He learned them in ways his forebears may not have, the painful nature of of their travails notwithstanding; it’s one of the major reasons the enduring messianic kingdom is ultimately established through him.
What did he do that they didn’t? And where was he effective where they might not have been?
One irony of the Yehuda narrative is that unlike the ostensible mistakes of his ancestors, which usually involve midrashic amplifications of what textually seem like minor infractions but are exegetically revealed to be actions that carry heavy spiritual consequences, Yehuda’s warts are blatantly narrated and are otherwise apparently exegetically blunted.
Starting with the sale of Yosef, his primary role in deceiving Yaakov and temporary loss of prestige as a result, going through his become an eminent personage among Canaanites, his sons’ rather sordid deaths, and the entire episode with Tamar.
Meanwhile, he has forced himself into a corner by essentially pledging himself as a surety for the return of Binyamin, in part as a penance for the sale of Yosef, but in part because, as the enforcer of the code of silence regarding the sale, he hasn’t left himself with a lot of room to maneuver.
However, starting with his admission in Chapter 38 and now with his effective carrot-and-stick approach with Yosef, Yehuda—having made his own mistakes—avoids the ones his ancestors made and not only succeeds in his mission but also catalyzes the first tribal reconciliation.
What mistakes did his forebears make?
Often in the interests of peace, they may have been too diplomatic; too much carrot, not enough stick.
Avraham and Yitzchak are criticized by Chazal for giving away too much in their dealings with the Avimelechs and the Philistines, who are portrayed as taking a lot more than they gave, even as both Avraham and Yitzchak recognized the extractive if not rapacious nature of the populations they were negotiating with.
Yaakov himself goes a step further before he meets his brother for the first time. He prepares on three tracks: prayer, militarism, and diplomacy. In fact his approach exemplifies almost the ideal response, even to the point that he is almost as worried that he will be forced to kill others as much as he or his over ones might be killed. Yet—while the material flattery detailed in Chapter 32 isn’t criticized—Yaakov’s self-reference as “your servant Yaakov” to Esav is viewed as a positive, if only because the diplomatic balance is tipped ab initio: Yaakov is presenting self-effacement before he can show strength.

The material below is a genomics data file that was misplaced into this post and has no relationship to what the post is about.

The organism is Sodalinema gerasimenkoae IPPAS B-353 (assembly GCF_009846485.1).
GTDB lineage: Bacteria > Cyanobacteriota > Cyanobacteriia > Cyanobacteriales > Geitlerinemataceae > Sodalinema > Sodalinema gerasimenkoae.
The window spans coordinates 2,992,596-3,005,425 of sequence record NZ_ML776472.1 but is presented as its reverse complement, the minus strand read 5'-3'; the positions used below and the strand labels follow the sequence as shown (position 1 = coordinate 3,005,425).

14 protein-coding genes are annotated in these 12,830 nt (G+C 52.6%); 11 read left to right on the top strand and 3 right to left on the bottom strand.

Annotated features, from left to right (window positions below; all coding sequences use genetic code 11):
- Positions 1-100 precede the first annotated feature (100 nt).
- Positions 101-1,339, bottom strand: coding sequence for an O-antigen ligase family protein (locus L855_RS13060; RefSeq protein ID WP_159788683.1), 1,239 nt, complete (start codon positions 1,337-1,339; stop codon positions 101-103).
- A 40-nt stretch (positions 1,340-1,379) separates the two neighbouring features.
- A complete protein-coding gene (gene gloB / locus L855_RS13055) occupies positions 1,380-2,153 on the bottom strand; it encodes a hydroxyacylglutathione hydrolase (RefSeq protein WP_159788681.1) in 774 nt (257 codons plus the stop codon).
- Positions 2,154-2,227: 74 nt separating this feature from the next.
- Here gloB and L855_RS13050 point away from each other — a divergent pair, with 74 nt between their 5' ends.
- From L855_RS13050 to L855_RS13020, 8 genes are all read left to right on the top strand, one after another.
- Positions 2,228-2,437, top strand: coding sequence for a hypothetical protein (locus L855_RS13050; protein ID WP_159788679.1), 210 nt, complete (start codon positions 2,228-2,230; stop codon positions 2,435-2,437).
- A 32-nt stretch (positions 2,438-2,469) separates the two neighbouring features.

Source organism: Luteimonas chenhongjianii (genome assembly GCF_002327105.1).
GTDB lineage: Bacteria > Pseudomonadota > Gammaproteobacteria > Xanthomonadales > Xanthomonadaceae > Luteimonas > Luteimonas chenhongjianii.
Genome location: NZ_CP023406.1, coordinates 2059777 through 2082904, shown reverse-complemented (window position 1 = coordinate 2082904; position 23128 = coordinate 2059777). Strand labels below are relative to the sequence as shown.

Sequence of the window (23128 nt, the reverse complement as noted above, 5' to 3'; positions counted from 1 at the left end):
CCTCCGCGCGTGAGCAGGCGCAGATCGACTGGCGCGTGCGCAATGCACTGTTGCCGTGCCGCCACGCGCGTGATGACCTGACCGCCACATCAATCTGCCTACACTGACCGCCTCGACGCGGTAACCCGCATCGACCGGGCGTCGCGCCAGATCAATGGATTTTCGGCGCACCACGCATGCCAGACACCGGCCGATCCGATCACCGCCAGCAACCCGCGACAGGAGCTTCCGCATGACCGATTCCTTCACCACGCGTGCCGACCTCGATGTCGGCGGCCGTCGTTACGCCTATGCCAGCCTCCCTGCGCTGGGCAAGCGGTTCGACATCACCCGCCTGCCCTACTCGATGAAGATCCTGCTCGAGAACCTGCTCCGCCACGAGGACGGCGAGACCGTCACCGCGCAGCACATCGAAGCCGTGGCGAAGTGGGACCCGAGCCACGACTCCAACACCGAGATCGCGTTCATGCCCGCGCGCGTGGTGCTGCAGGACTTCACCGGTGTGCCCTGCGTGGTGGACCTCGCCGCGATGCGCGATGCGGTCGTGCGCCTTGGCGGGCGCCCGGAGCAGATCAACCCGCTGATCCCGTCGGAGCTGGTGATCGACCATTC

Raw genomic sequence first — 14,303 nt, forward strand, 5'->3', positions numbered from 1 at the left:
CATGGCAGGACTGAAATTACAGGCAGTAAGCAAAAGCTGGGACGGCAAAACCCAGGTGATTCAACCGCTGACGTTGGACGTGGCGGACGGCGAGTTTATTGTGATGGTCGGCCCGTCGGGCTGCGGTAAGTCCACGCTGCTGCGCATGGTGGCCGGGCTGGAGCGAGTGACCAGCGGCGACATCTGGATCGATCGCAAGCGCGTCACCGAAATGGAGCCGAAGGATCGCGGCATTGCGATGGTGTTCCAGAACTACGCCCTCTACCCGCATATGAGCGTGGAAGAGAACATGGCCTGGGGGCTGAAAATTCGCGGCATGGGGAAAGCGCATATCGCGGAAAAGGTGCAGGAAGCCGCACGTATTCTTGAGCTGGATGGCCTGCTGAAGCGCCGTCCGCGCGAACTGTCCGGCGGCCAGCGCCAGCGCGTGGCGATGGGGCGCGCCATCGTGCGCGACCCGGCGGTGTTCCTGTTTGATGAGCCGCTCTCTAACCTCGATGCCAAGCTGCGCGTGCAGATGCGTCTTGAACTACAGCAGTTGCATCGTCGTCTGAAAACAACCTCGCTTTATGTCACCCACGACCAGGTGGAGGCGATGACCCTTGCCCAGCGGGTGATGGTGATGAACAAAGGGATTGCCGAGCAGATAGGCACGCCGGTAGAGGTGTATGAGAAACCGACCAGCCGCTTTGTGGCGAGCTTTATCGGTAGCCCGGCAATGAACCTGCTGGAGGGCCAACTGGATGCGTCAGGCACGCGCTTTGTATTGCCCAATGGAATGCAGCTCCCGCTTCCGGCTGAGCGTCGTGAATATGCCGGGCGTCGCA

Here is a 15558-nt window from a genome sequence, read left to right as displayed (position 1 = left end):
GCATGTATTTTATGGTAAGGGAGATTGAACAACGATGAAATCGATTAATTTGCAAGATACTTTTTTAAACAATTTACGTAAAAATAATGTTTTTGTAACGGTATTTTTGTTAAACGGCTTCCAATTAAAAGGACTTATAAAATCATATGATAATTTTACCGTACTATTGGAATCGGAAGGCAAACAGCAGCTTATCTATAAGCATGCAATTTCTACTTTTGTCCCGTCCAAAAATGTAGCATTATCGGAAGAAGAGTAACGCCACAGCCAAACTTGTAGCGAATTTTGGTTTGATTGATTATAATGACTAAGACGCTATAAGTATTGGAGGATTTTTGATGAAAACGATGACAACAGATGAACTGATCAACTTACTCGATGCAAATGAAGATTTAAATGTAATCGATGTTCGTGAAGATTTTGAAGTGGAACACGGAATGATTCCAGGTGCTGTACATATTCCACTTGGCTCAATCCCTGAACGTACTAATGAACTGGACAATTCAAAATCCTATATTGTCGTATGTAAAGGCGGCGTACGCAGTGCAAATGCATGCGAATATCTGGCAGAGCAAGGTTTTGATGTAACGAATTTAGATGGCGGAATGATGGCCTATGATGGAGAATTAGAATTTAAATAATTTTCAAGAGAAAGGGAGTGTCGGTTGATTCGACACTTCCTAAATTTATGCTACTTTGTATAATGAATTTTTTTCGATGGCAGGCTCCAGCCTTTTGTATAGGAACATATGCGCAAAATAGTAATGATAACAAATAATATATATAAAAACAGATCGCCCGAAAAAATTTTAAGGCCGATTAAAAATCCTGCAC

[One wonders whether Shimon and Levi’s ostensible”overreaction” after Dina’s rape and the surreptitious manner in which they subdue the entire populace—even given the ultimate justification for the action—is to preempt a possible overture that might be deemed too diplomatic, which might be borne out by the exchange with Yaakov at the end of the Chapter after Shechem is wiped out.]
Even Yaakov’s sending Yosef to look after his brothers in the middle of Chapter 37 after having himself referred to the hostilities between the brothers [a possible angle to interpret “shamar es hadavar”?] indicate a somewhat misplaced faith in diplomacy.
It might no be accidental that Yehuda learns his most crucial diplomatic lesson and where to draw lines from his erstwhile daughter-in-law Tamar, who has seduced him in response to his essentially rendering her an agunah despite the fact that his sons were at fault for their demise.
When Tamar forgoes the explicit naming-and-shaming even at the possible cost of her life using material evidence and coded language that only Yehuda could and would understands, she actually exemplifies the best of diplomatic traditions even more than a knee-jerk adherence to pre-Sinaitic notional of halbanah: knowing that both she has taken advantage of Yehuda’s blind spots and on the cusp of fulfilling a messianic mission, she invites him to now consent to the mission he’s been avoiding. What she DOES manage to by not making it personal is keeping said mission under wraps, even from him, until this very moment. Making it personal by embarrassing him might save her life but would cancel the mission for both of them, and somehow she’s seen enough to count on her triggering an epiphany of his part.
[In fact—at the risk of violating a certain level of moreh halacha lifnei rabbanim—anyone who uses Tamar as the paradigmatic example of avoiding embarrassing someone even at the cost of ones own life—STOP IT. There’s SO much more going on in the Yehuda-Tamar narrative; making the ostensible halbanah its sole locus and then generalizing it as a teachable moment for tinokos shel beis rabban ensures that understanding the maaseh never gets past that level. It’s frankly….embarrassing.]
The sum total of all these lessons—his and his forebears—were not lost on Yehuda in crunch time. And—like the texts that until now seems to scrutinize him more than the exegetes—this time, the textual narrative in Chapter 44 is very diplomatic/carrot, but the subtexts are very….stick. [“I’ll kill you and your master.”]
And while the instant effect looks perplexing—Yehuda didn’t know who he was talking to—the ultimate effect almost mirrors the midi kneged mida in reverse that Yehuda experienced when Tamar subtly called him out and he admitted that she had the mission correct: this time, Yosef assuages Yehuda, telling him that there was a mission to complete that he was unaware of, but that this time he did everything he was supposed to.
And finally, Yosef, by revealing himself and letting his brothers know that this stage of the mission has been completed and even giving them credit for helping bring about the completion—also tells them that, in way, this was all pre-game: the real contest hasn’t even begun yet.
Which is why it’s Yehuda who gets sent to Goshen to lay the groundwork.